Resumes – if they’re worth writing, they’re worth proofreading
Why is it important to proofread your resume?
Proofreading your resume is particularly important if you intend to apply for jobs that require good writing skills or attention to detail. But even when applying for jobs that don’t need those skills – e.g. roles in retail, or hospitality – a spelling mistake might make the difference between your potential employer giving you a ring to arrange an interview, or your potential employer not calling you for an interview because there were spelling mistakes in your resume.
No matter how good your experience or skills or what sort of job you’re applying for, a resume that contains spelling or punctuation errors says: I’m unprofessional.
On the other hand, a resume that is well-presented with no errors says to a potential employer: I’m professional.
Can’t I just use Spellcheck?
Spellcheck is a handy tool for picking up typos prior to then proofreading a document. But if you rely on Spellcheck to ensure your resume is error-free, prepare to be disappointed: unlike a human proofreader, Spellcheck won’t notice or correct all errors.
Furthermore, if you are applying for a job in Australia you need to use Australian spelling. Spellcheck won’t tell you how to correct (the Australian way) words that are spelled one way in America and another way in Australia. In fact, Spellcheck will tell you the Australian spelling is incorrect and to correct the word into American English. And Spellcheck certainly won’t regard words spelled the American way as incorrect. On the other hand, a proofreader will know the Australian spelling of all words and be able to make sure everything is spelled correctly (the Australian way).
A few examples of the many words spelled differently in Australia and America are: ‘organisation’ (Australian); ‘organization’ (American). ‘Colour’ (Australian); ‘color’ (American). ‘Centre’ (Australian); ‘Center’ (American).
Can I proofread my own resume?
After writing and editing your resume, I suggest that if you have any friends or colleagues with good knowledge of spelling, grammar and punctuation, you ask them to proofread your resume for you. They are likely to notice the errors you have not noticed and may discover something important that’s been left out (e.g. your email address, or missing page numbers).
However, when you don’t have a friend or colleague with basic proofreading skills available to help you:
- If your knowledge of spelling, grammar and punctuation are not very good, ask a professional proofreader to proofread your resume. As long as it’s been well-written, formatted and edited and is ready for proofreading, the proofreading stage shouldn’t take longer than half an hour and the task should not cost you very much.
- If your spelling, grammar and punctuation skills are very good, you can proofread your own resume and if you follow the below Tips for proofreading your own resume, the result is likely to be quite good.
I proofread my own blog articles as well as the profiles, submissions and applications I need to write as part of running my editing business. However, 1) I always take a couple of days’ break after self-editing my document before going back to proofread it, 2) I’m a professional editor and proofreader so I have the knowledge required to do a good job, and 3) I’m fully aware that as proofreader of my own writing, it’s very likely my document still contains some minor errors.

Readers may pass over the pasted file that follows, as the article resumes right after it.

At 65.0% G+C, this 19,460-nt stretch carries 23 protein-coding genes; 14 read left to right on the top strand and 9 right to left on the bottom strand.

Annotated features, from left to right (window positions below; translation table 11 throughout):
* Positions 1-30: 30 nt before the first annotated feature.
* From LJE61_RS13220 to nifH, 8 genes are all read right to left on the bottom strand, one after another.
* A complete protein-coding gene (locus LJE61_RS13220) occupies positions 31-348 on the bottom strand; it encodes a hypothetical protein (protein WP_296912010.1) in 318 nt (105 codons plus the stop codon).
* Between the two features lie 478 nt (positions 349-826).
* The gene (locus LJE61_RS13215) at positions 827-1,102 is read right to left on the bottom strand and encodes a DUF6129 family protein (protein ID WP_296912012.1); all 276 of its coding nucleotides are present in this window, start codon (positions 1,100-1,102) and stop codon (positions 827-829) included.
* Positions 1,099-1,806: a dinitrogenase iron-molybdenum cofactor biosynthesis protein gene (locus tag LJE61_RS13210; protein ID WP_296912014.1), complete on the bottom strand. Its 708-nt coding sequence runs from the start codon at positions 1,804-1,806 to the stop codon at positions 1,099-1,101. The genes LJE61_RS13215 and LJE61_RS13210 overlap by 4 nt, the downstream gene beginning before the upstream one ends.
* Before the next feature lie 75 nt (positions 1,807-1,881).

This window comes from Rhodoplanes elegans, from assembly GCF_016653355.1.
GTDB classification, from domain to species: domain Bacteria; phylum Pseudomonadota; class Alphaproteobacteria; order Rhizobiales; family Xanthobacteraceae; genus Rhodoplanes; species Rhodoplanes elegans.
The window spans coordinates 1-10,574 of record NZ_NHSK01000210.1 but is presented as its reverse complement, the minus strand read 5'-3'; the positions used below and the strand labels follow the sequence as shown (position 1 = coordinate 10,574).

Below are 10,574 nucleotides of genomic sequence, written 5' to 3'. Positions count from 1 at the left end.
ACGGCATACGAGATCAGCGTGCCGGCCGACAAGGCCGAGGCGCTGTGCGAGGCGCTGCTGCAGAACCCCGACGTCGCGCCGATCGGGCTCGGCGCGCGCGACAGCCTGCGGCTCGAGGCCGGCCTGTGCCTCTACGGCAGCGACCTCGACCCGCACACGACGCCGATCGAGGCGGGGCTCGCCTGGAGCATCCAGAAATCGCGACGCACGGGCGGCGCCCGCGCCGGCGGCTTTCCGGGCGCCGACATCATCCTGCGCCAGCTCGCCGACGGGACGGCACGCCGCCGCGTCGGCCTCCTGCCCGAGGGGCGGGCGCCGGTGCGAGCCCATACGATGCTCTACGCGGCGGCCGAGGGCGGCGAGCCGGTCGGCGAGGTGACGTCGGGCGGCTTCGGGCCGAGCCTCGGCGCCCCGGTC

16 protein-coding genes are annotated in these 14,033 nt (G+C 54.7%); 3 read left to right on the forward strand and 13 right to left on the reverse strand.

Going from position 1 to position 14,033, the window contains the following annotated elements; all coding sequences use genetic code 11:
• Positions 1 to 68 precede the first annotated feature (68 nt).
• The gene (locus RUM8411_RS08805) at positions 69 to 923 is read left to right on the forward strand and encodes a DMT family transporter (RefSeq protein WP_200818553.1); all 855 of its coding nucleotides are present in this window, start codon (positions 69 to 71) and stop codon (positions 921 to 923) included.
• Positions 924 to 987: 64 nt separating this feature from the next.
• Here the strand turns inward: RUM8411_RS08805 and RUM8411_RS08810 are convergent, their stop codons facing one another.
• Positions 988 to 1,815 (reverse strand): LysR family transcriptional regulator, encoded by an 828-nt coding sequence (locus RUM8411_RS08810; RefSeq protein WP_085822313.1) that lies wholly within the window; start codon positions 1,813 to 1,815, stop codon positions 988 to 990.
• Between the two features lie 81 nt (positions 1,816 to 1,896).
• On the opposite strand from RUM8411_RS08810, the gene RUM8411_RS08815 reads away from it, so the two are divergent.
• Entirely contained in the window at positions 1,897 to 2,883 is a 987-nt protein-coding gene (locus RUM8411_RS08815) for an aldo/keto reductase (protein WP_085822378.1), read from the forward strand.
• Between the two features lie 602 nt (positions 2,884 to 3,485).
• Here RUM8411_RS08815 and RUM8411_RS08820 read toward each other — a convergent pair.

Tips for proofreading your own resume
- Make sure you have good knowledge of spelling, punctuation and grammar. If you don’t, you won’t be able to correct all the mistakes in your resume.
- There is an old saying about the importance of using ‘a fresh pair of eyes’ to proofread because if you know the material too well, you won’t notice all the minor errors in the document, whereas if you don’t know the material very well you’re more likely to pick up on those mistakes. Therefore, make sure that after writing and editing your resume, you wait one or two days before attempting to proofread it.
- Read your resume aloud with your voice as well as viewing it with your eyes. Your ear may notice small errors that your eyes may miss.
- If someone else is proofreading your document, they probably only need to go through it once. If you are proofreading your own document you’ll need to proofread it two or three times to make it as correct as possible.
As mentioned, I proofread my own blog articles, and it’s impossible to always notice every error when you proofread your own writing. If you see any minor errors in this article that I’ve missed, please let me know!
For more information about self-editing and self-proofreading
Note: this article is about self-editing and self-proofreading your resume. If you have written a manuscript intended for publication, it needs to be edited by a professional editor and proofread by a professional proofreader.
For information about self-editing versus asking someone else to edit your document, go to: When can you self-edit and when do you need an editor?
I’m currently writing another article about how to write, edit and proofread your own job application… so watch this space.
Note: publications (novels, non-fiction publications), theses and other professional pieces of writing need to be proofread by a professional proofreader.
This article is based on my experience over the past 20 years, working with selection panels and resumes; editing and proofreading reports, policy documents and my own and others’ publications; self-publishing mainly non-fiction hardcopy publications; and online writing and publishing (of my website and blog). Keep posted for future articles about editors and editing, proofreaders and proofreading.
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